NEW YORK (CBSNewYork) — For many recovering from the coronavirus, it’s a roller coaster with symptoms getting better and worse, sometimes for weeks.
Now, a new program is monitoring patients at home to make sure they get care if they need it.READ MORE: Long Island Mother, Son Deliver Goodie Bags To Elderly To Spread Kindness During Pandemic
- Resources, Hotlines, Unemployment & Covering Bills
- Remote Learning Tools For Parents Teaching At Home
- Ask Dr. Max Your Health Questions
- How Make Your Own DIY Face Mask
- How To Safely Remove Disposable Gloves
- Tips For Parents To Help Kids Cope
- Chopper 2 Over Empty NYC Streets, Landmarks
- Complete Coronavirus Coverage
Zinovy Baron is grateful to be back home with his daughter Rebecca. After experiencing fatigue and stomach issues, he had a stroke in late March.
“His words were slurred and he wasn’t making much sense,” Rebecca Baron said.
“I was taken to the hospital, and it’s kind of blurry,” Zinovy Baron said.
Tests revealed the coronavirus caused his stroke. Doctors are reporting similar cases nationwide.
The program allows COVID patients like Zinovy Baron to be monitored at home.READ MORE: NYPD Defends Use Of No-Knock Warrants After Criticism Of Recent Incidents
Patients measure oxygen saturation, blood pressure and temperature daily.
Vitals are entered into an app, and then patients answer questions about symptoms. Health care providers also conduct telemedicine visits. The goal is to save the hospital for the sickest.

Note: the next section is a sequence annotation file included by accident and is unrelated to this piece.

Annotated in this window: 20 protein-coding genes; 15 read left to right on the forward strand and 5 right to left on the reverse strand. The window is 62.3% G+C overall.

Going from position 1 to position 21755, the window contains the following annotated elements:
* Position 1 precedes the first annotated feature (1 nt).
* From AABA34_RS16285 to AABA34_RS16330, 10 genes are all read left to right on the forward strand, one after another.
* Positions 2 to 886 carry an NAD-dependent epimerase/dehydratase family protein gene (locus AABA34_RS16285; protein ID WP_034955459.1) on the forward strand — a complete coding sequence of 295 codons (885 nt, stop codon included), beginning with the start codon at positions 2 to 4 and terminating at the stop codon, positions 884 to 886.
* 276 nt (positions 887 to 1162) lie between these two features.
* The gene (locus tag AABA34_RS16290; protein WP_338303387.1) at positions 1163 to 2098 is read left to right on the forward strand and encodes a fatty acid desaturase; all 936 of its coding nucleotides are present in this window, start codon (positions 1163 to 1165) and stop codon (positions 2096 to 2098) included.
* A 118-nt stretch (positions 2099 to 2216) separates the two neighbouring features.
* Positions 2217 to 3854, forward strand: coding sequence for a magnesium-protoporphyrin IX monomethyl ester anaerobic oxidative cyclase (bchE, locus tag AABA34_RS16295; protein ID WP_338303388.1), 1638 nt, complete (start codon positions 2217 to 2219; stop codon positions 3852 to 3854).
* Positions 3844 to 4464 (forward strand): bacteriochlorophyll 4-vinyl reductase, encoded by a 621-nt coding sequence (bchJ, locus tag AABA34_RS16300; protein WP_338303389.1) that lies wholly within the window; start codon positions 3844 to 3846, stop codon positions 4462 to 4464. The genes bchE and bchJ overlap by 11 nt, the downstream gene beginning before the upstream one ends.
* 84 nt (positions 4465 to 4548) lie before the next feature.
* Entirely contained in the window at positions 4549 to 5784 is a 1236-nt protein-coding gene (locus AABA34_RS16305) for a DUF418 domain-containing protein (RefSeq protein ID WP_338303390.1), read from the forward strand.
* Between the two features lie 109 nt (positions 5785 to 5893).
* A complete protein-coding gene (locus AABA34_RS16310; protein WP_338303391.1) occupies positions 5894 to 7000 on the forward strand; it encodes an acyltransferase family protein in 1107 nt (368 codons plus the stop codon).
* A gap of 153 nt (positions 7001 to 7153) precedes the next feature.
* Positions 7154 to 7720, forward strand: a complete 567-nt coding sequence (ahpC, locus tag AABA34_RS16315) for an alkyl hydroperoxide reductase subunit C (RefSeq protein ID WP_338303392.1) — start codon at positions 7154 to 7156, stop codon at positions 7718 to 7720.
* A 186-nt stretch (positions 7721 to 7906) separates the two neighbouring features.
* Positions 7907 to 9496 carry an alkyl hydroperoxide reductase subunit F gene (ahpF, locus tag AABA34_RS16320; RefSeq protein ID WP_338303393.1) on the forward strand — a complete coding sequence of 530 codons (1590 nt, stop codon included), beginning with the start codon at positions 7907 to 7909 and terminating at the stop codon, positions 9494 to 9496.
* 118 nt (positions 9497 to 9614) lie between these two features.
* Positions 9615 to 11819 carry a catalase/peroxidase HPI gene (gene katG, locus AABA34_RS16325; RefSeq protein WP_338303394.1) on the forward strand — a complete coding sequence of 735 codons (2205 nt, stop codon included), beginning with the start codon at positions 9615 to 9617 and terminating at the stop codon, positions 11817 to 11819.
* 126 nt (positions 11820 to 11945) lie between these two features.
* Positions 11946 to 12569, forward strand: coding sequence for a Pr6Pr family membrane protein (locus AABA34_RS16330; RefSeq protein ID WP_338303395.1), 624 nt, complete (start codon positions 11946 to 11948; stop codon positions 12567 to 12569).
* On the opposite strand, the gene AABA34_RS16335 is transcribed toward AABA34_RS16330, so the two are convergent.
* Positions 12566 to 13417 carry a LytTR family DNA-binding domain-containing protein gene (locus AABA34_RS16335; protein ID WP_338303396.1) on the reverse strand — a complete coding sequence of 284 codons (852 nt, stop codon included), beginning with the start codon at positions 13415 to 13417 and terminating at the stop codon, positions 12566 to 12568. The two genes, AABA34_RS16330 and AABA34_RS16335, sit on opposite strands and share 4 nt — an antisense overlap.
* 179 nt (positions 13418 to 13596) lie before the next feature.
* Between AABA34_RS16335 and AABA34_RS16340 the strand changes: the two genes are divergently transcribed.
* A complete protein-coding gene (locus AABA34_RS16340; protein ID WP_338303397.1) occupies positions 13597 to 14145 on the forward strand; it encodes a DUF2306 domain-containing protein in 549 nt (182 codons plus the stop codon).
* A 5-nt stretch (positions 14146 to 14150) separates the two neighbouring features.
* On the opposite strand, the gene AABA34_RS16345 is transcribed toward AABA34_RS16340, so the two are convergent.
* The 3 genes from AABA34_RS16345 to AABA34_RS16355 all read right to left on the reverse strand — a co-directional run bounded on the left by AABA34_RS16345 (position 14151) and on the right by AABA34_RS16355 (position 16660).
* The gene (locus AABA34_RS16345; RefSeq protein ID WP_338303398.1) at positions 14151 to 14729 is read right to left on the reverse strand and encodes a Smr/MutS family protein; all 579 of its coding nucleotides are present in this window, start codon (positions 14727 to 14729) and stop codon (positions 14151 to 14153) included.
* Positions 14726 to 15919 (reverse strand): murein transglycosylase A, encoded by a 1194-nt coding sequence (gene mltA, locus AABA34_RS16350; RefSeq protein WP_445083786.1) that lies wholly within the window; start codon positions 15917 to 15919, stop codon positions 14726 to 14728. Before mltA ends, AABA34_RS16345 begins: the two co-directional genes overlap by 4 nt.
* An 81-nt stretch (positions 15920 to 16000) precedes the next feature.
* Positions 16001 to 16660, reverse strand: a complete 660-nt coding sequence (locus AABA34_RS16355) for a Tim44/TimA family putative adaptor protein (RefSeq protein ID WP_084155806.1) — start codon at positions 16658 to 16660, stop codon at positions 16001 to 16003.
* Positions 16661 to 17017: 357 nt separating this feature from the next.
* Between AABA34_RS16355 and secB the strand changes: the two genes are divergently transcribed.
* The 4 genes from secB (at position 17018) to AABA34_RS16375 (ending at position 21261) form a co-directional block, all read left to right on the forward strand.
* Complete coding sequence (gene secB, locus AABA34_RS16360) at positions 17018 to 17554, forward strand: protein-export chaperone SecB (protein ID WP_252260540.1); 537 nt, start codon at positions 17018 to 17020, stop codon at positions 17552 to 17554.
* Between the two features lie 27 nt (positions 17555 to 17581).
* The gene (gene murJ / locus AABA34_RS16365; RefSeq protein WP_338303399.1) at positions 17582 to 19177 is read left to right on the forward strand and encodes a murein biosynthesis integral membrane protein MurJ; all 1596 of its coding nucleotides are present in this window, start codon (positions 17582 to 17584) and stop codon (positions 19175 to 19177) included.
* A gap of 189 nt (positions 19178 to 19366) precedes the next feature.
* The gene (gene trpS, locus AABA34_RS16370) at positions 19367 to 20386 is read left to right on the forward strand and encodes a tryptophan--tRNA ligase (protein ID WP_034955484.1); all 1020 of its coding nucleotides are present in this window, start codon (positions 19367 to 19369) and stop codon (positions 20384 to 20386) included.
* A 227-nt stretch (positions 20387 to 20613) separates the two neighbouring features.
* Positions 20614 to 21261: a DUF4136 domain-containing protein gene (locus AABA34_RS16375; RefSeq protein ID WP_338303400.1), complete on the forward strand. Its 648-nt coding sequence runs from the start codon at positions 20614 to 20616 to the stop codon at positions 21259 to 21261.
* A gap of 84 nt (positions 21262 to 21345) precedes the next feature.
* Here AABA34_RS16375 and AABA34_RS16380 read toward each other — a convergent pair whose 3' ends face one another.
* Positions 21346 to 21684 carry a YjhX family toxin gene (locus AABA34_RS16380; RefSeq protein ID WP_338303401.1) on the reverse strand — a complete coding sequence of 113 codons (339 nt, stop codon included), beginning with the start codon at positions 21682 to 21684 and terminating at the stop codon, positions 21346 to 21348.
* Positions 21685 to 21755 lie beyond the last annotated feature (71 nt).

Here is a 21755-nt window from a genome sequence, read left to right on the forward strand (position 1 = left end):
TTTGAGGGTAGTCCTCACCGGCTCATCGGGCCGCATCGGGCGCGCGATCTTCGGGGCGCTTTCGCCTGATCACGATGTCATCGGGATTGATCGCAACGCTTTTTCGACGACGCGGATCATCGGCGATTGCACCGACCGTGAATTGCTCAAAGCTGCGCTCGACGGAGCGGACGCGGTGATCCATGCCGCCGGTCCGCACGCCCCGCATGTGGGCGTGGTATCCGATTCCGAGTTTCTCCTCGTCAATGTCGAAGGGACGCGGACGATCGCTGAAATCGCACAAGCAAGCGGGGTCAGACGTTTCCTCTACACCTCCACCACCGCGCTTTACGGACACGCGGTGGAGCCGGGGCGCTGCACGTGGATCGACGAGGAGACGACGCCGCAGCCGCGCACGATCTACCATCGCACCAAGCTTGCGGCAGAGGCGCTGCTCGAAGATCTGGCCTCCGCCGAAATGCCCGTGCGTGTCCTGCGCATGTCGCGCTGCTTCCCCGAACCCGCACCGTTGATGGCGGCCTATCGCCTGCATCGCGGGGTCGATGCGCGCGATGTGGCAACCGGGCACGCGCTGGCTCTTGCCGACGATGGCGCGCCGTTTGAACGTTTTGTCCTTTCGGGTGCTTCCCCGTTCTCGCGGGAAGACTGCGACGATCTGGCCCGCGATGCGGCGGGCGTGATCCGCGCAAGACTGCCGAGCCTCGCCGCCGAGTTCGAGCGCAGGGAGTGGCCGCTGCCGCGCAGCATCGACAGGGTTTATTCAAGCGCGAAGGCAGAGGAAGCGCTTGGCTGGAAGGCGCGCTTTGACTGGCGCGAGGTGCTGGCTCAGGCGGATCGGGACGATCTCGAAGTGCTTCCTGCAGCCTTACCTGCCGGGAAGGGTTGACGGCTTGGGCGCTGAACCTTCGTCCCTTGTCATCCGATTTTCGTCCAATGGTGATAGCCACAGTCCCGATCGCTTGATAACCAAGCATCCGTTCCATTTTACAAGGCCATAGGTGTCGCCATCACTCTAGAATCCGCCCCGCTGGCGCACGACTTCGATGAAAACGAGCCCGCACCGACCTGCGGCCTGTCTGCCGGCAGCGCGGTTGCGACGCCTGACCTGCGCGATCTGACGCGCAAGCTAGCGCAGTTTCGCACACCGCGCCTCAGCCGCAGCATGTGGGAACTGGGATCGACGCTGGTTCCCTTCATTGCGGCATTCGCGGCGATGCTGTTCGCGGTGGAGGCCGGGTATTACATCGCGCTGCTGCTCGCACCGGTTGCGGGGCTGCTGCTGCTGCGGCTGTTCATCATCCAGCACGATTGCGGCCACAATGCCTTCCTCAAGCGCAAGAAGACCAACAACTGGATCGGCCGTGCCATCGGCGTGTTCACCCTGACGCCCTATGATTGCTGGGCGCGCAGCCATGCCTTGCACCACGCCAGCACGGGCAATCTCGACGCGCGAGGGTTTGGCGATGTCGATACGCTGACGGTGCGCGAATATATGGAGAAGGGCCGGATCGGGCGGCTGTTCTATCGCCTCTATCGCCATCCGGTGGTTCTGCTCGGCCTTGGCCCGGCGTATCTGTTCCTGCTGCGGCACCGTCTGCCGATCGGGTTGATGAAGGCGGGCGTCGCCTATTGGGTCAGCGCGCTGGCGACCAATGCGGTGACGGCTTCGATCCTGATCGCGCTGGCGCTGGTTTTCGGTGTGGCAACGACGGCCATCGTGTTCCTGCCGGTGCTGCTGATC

“Everybody’s symptoms are going to worsen and get better and worsen again. So that’s where precision recovery comes in. It’s a way to track that symptom change, and to communicate with the patient as the symptoms change to give them advice on whether or not they need to come in,” Kellner said.
CORONAVIRUS: NY Health Dept. | NY Call 1-(888)-364-3065 | NYC Health Dept. | NYC Call 311, Text COVID to 692692 | NJ Health Dept. | NJ Call 1-(800)-222-1222 or 211, Text NJCOVID to 898211 | CT Health Dept. | CT Call 211
Zinovy Baron received experimental convalescent plasma treatment.
“I would say a week into it, like, he was already feeling slightly better, you know, mentally he was coming back to his senses, his lab values were normalizing. Everything was just heading in the right direction,” Rebecca Baron said.
After nearly three weeks in the hospital, the Baron family says it has a lot to celebrate, including Zinovy’s 73rd birthday.MORE NEWS: Momentum Builds Among Lawmakers To Repeal SALT Cap
Doctors nationwide are seeing some younger COVID patients with no risk factors also showing signs of stroke. About 700 patients are currently enrolled in the precision recovery program.